linknovate
markscherz:

rhamphotheca:

Mystery Solved! (Sort of):
We Went to the amazon To See What Was Building These Weird Web Tower Things
by Nadia Drake
After six months of speculation, we finally know what’s building these bizarre silk structures in the Amazon: a spider! But its precise identity is still a mystery that scientists are scrambling to solve as I write this.
Last week we followed these spider-hunting scientists, led by entomologist Phil Torres, deep into the Amazon rainforest as they attempted to find the tiny silk towers and figure out where they came from. It has not been an easy case to crack.
“With a lot of other weird mysteries, once you make an observation of some sort, spend enough time out there, the pieces kind of fit together,” said Torres, a graduate student at Rice University. “I’m surprised by how difficult this one is to solve.”
The bizarre structures first surfaced on the internet late this summer, when graduate student Troy Alexander posted photos to Reddit and Facebook, hoping that somebody could tell him what the structures were. He had discovered them on a small island near the Tambopata Research Center, deep in the Peruvian Amazon…
(read more: Wired Science)
photos: Courtesy Lary Reeves & Ariel Zambelich/WIRED

You guys have no idea how much suspense we, the scientific twitter community, have been in over these little structures! If you are a scientist, and you care about communication of your work and want to hear about other scientists’ work straight from them, I highly recommend you get on twitter immediately. Follow Phil and Troy (link in the quoted text above), and anyone else who strikes your fancy. You can follow my own tweets at @MarkScherz :)

Gasp!  Developments in this NATURE MYSTERY!  Still not totally solved, but it’s only a matter of time.
Further information from the article linked above:


Now, even though the team is sure that they’re looking at some kind of intricate spider nursery, they’re still confused. For starters, a spider laying only one egg in a particular spot is exceptionally rare. “Traditionally, the female will lay a bunch of eggs, wrap it up very well, sit, and protect it,” Torres said. “This is kind of the opposite.”
And the amount of parental investment in the structures is immense, considering the single spiderling inside.
Then there’s the question of the spider’s identity. It could be a jumping spider – the spiderlings’ body shape resembles the Salticidae family, and they have two giant eyes, resembling a jumping spider’s adorable head. But the rest of their eyes aren’t quite in the right place.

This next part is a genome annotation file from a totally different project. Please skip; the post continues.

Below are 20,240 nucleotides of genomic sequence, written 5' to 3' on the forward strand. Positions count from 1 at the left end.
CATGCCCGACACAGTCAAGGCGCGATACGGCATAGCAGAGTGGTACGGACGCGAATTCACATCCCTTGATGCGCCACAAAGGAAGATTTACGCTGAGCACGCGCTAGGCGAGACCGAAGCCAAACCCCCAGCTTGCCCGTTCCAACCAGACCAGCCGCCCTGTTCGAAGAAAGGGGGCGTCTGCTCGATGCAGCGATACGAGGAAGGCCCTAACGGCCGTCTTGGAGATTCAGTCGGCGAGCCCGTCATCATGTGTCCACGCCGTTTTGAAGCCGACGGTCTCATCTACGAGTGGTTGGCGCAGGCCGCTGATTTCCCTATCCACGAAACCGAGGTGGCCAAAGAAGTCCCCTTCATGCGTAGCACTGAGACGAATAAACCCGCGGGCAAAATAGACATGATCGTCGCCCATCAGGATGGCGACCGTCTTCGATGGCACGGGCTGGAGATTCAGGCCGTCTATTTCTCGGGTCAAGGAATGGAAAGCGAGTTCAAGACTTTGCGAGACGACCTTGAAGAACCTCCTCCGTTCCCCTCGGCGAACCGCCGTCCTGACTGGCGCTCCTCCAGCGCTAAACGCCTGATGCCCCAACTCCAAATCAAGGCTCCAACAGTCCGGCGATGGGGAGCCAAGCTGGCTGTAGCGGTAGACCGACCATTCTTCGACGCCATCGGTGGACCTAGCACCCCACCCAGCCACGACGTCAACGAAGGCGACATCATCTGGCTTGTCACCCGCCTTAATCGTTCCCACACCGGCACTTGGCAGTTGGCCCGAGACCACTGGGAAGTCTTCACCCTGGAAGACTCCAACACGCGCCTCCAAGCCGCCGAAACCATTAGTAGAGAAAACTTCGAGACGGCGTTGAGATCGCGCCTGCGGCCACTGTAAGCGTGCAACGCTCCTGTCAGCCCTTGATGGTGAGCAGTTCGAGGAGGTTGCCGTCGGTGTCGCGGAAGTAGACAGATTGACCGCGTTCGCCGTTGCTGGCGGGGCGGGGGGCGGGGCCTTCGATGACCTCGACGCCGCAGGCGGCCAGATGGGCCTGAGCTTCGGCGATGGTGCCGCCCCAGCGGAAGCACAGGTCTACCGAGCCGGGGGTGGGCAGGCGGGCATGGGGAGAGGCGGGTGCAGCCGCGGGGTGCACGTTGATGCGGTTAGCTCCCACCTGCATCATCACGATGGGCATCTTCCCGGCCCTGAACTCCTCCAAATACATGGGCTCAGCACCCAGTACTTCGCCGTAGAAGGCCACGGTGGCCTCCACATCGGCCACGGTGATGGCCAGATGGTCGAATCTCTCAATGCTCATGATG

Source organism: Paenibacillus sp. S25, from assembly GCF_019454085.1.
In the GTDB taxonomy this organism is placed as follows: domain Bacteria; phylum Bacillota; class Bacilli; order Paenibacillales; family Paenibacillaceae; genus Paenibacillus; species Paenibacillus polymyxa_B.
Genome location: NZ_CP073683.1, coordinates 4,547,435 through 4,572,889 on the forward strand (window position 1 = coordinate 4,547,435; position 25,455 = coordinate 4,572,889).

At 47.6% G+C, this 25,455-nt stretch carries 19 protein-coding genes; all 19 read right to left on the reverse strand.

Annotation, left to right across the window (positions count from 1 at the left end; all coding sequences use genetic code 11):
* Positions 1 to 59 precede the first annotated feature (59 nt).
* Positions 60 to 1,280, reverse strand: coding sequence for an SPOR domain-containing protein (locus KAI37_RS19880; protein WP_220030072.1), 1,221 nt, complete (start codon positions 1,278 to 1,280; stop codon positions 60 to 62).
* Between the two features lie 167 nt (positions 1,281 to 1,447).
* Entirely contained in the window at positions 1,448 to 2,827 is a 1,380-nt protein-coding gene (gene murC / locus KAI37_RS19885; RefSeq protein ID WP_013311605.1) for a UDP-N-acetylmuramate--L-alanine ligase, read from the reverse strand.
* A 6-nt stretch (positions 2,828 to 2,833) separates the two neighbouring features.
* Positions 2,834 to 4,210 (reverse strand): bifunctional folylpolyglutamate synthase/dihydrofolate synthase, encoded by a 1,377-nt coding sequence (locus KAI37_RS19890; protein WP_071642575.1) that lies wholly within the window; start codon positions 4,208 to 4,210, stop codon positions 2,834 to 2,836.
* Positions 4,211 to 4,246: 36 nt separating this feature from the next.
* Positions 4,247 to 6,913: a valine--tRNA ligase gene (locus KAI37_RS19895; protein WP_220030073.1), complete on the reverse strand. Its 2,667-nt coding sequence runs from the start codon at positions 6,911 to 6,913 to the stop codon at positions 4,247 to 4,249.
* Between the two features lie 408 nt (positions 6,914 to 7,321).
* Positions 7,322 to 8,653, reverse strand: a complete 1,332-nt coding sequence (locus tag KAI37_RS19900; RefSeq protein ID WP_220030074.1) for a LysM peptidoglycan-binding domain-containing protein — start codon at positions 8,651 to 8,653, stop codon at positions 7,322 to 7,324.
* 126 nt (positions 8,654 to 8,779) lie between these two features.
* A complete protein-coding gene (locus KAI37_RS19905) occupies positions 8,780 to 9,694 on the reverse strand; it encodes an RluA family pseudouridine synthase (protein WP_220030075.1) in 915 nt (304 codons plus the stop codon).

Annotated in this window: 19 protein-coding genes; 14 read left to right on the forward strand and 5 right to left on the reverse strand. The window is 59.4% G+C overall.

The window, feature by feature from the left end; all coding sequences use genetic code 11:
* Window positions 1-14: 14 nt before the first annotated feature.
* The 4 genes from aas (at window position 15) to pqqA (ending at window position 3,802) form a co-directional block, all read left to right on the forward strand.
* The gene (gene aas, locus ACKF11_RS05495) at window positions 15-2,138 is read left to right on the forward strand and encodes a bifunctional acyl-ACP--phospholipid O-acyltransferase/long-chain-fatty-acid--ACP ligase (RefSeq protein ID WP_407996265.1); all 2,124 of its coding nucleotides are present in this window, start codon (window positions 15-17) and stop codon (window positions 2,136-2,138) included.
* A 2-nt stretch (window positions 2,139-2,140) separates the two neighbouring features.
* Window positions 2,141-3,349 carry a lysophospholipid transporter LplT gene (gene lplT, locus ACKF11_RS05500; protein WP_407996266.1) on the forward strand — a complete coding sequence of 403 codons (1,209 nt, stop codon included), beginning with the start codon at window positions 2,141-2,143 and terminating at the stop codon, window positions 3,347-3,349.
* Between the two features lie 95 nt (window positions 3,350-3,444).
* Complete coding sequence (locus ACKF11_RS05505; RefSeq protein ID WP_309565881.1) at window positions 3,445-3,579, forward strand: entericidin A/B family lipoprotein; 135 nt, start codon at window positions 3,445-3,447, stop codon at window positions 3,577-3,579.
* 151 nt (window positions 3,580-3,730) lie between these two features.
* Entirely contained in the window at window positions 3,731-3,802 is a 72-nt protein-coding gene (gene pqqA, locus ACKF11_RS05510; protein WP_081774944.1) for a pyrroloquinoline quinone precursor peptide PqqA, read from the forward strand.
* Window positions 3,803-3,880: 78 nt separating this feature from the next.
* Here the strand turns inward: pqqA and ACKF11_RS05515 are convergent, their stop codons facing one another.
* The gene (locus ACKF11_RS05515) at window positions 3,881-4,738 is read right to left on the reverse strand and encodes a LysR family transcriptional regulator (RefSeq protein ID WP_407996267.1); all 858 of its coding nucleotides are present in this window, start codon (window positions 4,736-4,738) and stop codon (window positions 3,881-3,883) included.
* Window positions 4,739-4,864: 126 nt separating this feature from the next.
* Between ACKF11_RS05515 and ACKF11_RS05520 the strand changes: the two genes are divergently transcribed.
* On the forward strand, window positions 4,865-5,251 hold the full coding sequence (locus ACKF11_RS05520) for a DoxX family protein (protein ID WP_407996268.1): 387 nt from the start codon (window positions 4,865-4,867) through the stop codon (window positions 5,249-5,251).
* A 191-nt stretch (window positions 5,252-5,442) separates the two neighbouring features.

It’s also possible the structures could be the work of a spider with a dark side. Near some of the clusters, the team saw several spiders that camouflage their nests with the corpses of their prey, such as ants and smaller spiders. Could the small spiderlings grow into these crazy corpse spiders? We’ll have to wait and see, as Torres and his colleagues continue their investigation.

Ah, SCIENCE!

markscherz:

rhamphotheca:

Mystery Solved! (Sort of):

We Went to the amazon To See What Was Building These Weird Web Tower Things

by Nadia Drake

After six months of speculation, we finally know what’s building these bizarre silk structures in the Amazon: a spider! But its precise identity is still a mystery that scientists are scrambling to solve as I write this.

Last week we followed these spider-hunting scientists, led by entomologist Phil Torres, deep into the Amazon rainforest as they attempted to find the tiny silk towers and figure out where they came from. It has not been an easy case to crack.

“With a lot of other weird mysteries, once you make an observation of some sort, spend enough time out there, the pieces kind of fit together,” said Torres, a graduate student at Rice University. “I’m surprised by how difficult this one is to solve.”

The bizarre structures first surfaced on the internet late this summer, when graduate student Troy Alexander posted photos to Reddit and Facebook, hoping that somebody could tell him what the structures were. He had discovered them on a small island near the Tambopata Research Center, deep in the Peruvian Amazon…

(read more: Wired Science)

photos: Courtesy Lary Reeves & Ariel Zambelich/WIRED

You guys have no idea how much suspense we, the scientific twitter community, have been in over these little structures! If you are a scientist, and you care about communication of your work and want to hear about other scientists’ work straight from them, I highly recommend you get on twitter immediately. Follow Phil and Troy (link in the quoted text above), and anyone else who strikes your fancy. You can follow my own tweets at @MarkScherz :)